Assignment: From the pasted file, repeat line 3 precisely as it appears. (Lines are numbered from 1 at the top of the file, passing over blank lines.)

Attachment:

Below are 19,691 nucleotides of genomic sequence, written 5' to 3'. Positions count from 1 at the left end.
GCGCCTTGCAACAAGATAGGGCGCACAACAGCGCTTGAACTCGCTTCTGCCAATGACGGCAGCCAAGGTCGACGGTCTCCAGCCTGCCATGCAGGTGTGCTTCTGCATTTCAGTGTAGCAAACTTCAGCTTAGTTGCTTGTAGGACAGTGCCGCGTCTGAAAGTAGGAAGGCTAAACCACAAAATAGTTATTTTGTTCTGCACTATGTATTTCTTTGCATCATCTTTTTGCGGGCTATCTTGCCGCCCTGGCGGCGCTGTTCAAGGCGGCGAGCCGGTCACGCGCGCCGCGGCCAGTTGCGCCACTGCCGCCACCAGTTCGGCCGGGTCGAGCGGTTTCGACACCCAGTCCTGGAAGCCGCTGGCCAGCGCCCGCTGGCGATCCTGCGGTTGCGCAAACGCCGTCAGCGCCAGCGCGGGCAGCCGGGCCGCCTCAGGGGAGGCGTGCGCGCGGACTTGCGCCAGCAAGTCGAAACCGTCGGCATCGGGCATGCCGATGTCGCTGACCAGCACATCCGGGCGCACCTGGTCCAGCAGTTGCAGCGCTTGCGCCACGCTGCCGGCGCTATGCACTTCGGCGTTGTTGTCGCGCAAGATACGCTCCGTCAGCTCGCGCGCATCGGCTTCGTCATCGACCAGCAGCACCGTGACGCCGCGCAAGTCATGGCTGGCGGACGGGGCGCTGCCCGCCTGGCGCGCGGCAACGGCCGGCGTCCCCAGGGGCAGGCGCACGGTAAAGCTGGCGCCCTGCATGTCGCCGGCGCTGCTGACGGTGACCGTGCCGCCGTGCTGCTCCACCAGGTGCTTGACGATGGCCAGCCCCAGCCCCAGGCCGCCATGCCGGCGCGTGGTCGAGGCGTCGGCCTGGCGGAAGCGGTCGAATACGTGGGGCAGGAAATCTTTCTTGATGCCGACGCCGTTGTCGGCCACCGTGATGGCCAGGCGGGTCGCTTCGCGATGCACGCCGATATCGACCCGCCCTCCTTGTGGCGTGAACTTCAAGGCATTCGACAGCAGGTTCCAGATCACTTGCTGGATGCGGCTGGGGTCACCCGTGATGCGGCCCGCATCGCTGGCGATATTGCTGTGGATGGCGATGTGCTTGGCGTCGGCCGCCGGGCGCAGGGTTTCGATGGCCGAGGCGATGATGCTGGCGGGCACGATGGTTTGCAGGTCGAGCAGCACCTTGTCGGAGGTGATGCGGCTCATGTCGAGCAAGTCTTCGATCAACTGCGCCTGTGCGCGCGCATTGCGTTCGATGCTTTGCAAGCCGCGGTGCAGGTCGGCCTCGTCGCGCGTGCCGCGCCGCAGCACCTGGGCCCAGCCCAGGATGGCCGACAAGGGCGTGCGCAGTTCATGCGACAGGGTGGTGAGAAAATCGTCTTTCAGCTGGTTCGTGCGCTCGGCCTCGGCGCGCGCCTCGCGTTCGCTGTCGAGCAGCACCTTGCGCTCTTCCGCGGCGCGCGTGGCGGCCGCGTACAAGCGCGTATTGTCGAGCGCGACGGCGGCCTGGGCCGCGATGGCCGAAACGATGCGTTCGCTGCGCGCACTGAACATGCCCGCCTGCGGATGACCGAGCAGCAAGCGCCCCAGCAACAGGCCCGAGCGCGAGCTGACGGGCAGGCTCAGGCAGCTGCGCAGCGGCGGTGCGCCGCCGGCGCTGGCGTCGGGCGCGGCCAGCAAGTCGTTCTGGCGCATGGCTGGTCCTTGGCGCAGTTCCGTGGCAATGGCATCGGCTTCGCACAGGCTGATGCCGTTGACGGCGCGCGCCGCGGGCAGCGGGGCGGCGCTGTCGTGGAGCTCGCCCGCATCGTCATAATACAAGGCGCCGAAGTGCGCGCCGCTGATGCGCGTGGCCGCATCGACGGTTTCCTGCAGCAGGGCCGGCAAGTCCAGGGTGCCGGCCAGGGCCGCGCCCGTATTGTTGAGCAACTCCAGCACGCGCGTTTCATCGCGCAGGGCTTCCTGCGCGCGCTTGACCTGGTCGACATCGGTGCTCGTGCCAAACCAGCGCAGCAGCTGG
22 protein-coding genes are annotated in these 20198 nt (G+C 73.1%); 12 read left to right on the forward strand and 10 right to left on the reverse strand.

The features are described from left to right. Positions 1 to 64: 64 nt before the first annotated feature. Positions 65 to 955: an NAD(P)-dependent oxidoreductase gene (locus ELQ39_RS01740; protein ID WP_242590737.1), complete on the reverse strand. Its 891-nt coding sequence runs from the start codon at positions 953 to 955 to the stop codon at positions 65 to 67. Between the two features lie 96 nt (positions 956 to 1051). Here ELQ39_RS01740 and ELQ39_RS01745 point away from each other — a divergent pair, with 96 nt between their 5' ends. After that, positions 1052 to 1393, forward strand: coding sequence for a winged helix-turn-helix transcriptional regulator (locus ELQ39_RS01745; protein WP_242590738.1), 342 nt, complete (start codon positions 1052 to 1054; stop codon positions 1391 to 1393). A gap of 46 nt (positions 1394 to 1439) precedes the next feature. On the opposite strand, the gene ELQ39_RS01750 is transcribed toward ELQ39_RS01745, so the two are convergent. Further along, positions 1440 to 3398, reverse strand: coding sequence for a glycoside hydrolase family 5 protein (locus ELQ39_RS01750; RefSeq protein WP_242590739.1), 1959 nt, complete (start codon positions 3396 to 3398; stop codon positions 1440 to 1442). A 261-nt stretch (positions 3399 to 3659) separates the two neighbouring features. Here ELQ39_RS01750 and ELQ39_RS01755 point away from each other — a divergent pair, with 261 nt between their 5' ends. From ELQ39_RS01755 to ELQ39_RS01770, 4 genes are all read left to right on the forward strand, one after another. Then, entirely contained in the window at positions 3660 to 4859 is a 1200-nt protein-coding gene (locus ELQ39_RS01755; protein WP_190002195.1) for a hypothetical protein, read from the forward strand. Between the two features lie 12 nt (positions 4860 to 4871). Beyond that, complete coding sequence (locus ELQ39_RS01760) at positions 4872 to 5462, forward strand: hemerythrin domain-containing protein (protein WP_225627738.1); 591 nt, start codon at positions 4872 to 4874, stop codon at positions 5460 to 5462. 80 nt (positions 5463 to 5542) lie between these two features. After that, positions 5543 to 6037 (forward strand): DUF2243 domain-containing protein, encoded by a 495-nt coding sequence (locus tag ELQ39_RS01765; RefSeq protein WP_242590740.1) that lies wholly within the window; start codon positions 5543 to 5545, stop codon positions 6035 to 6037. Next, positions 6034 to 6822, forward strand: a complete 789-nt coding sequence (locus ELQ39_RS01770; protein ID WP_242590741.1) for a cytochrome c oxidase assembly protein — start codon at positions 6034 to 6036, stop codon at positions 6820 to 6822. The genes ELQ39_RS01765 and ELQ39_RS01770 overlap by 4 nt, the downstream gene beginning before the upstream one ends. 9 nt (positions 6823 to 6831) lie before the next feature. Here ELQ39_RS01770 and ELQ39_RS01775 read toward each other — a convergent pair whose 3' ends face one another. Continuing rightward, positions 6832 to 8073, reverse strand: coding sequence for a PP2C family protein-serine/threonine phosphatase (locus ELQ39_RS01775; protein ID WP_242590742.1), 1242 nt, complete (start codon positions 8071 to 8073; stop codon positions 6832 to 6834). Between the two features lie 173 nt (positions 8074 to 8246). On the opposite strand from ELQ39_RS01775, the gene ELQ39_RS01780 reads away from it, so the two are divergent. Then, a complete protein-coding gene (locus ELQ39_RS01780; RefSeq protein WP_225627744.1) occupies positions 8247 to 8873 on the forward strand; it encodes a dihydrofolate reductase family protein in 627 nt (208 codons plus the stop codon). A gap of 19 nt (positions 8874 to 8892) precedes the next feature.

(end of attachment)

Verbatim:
22 protein-coding genes are annotated in these 20198 nt (G+C 73.1%); 12 read left to right on the forward strand and 10 right to left on the reverse strand.